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Pete Simpson Receives UW Alumni Association Medallion Service Award
October 6, 2011 — By Julianne Couch, UW AlumNews
University of Wyoming alumnus and Professor Emeritus Pete Simpson, who has contributed a lifetime of public service to the state and university, has been presented the Medallion Service Award from the UW Alumni Association.
The Medallion Service Award, initiated in 1968 but not given annually, recognizes outstanding service and dedication to the university. Simpson will ride in UW's Homecoming parade Saturday, Oct. 15, and will be recognized at the UW-UNLV football game.
A young man who grows up in a famous family, with a father who would be both a governor and member of the U.S. Senate, might feel some pressure from the outside world to succeed.
For Simpson, son of Milward and Lorna Kooi Simpson, bearing the family name came both with advantages and expectations. Simpson said expectations are not always a bad thing, especially when the family is supportive of one's choices. His decision to "run away and become a historian instead of a lawyer" wasn't what his family expected, but it led to his becoming an individual who has used his breadth of interests and abilities to serve the University of Wyoming.
When he chose to study history at UW, (B.A., ‘53 and M.A., ‘62 ) he was a member of the second generation of Simpsons to attend the university. He followed the family footsteps by joining Alpha Tau Omega fraternity. Now the number of generations is up to four, since he and brother Alan have both had children and grandchildren attend UW.
Maggi Murdock, dean of UW's Outreach School, said, "What significant contributions of time, talent, and support of the University of Wyoming has he not made?" Specifically, Murdock described the enormous undertaking that led to UW developing a relationship with Casper College, led in large part by Simpson. The end result was that UW provided upper division courses at Casper College, paired with the lower division courses already provided on site.
Simpson was appointed to coordinate the program in its first year.
"The real key was the front line, in the trenches, the professors," he said. The challenge was how to deliver education to site-bound homemakers for instance, or to young men who had just started careers and couldn't leave to come to Laramie to finish their four-year degree, he explained. But once the classes were offered and students were taking them, Simpson said the administrators and others could see it was working.
Simpson was invited to speak to the first graduating class of the UW/Casper College Center. He recalls there were a few dozen graduates with the ceremony held comfortably in a small hall. Then he was invited many years later to give a commencement address to a graduating class and audience so large it had to be held in the Casper Events Center. Looking out at that crowd was a powerful experience -- "it blew my mind," he said. "This was one of the good things that happened."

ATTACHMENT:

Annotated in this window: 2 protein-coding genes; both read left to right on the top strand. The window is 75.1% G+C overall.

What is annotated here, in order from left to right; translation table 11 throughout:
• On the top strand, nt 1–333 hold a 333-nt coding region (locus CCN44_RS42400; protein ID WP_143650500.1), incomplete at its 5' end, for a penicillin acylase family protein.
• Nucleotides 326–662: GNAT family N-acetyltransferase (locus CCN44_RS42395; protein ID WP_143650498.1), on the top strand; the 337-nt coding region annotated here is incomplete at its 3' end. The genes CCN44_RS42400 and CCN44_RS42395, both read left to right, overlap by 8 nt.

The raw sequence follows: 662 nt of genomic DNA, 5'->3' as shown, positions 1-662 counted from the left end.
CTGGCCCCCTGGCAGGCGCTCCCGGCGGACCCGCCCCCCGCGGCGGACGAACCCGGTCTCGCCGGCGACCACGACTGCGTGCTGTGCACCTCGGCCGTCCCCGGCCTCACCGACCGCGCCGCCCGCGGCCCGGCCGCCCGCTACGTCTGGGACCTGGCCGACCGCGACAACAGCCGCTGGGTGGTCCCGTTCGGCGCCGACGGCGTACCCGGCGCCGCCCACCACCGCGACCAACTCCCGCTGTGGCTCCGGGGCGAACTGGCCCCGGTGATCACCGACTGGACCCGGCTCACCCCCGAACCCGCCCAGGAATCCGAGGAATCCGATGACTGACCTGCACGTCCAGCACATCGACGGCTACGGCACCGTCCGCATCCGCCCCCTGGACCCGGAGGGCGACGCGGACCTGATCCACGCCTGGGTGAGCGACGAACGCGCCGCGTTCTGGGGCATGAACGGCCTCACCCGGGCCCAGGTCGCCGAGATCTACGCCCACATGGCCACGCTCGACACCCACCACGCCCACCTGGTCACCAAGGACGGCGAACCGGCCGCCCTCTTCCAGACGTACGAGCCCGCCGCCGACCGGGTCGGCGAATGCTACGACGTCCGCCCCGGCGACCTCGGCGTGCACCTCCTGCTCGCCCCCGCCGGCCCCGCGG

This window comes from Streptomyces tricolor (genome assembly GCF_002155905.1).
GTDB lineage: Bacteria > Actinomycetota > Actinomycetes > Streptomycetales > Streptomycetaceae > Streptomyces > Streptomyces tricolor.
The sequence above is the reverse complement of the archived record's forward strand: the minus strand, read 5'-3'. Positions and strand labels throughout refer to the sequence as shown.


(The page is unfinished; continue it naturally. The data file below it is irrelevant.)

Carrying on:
His service to the university didn't stop there, through. He later served as vice president for development, alumni relations and university relations and executive director, UW Foundation; and also as vice president for institutional advancement.
Simpson's own belief in his university has translated into involvement with the UW Foundation Board of Directors, the A&S Board of Visitors, the Symphony Association board, and as a major donor. After he retired from his UW administrative post, he and his brother, Sen. Alan Simpson, were asked by the political science department to team teach a course on a one-time basis. But the course was so popular it was extended into a 12-year run for Pete. He explained that his brother enjoyed the work "but the CNN truck kept pulling up behind student housing so he just came as guest. His being there was fun and enlightening for the students, because Al was in the center of some pretty profound action in this country."
When he officially retired from teaching, Simpson and his wife Lynne returned to Cody. He said he's going to miss contact with students "like fire." He said that working with students -- both in and out of the classroom -- is a passion. He had a chance to work with students in a non-traditional way by appearing in several UW theatre productions.
UW professor Leigh Selting directed Simpson as King Hamlet's ghost in a recent production of "Hamlet."
"Each night, rather than leave when his two small scenes were completed in rehearsal, he watched students, talked with them and involved himself in every way in the production," Selting said. Not surprisingly, in 2001, Simpson helped establish the Peter Simpson Acting Scholarship, which has provided partial tuition to more than 15 students over the years, according to Selting.
And while Simpson's teaching and administrative careers at UW have ended, he still intends to be involved.
"I don't do heavy lifting any more but I do open doors," he said.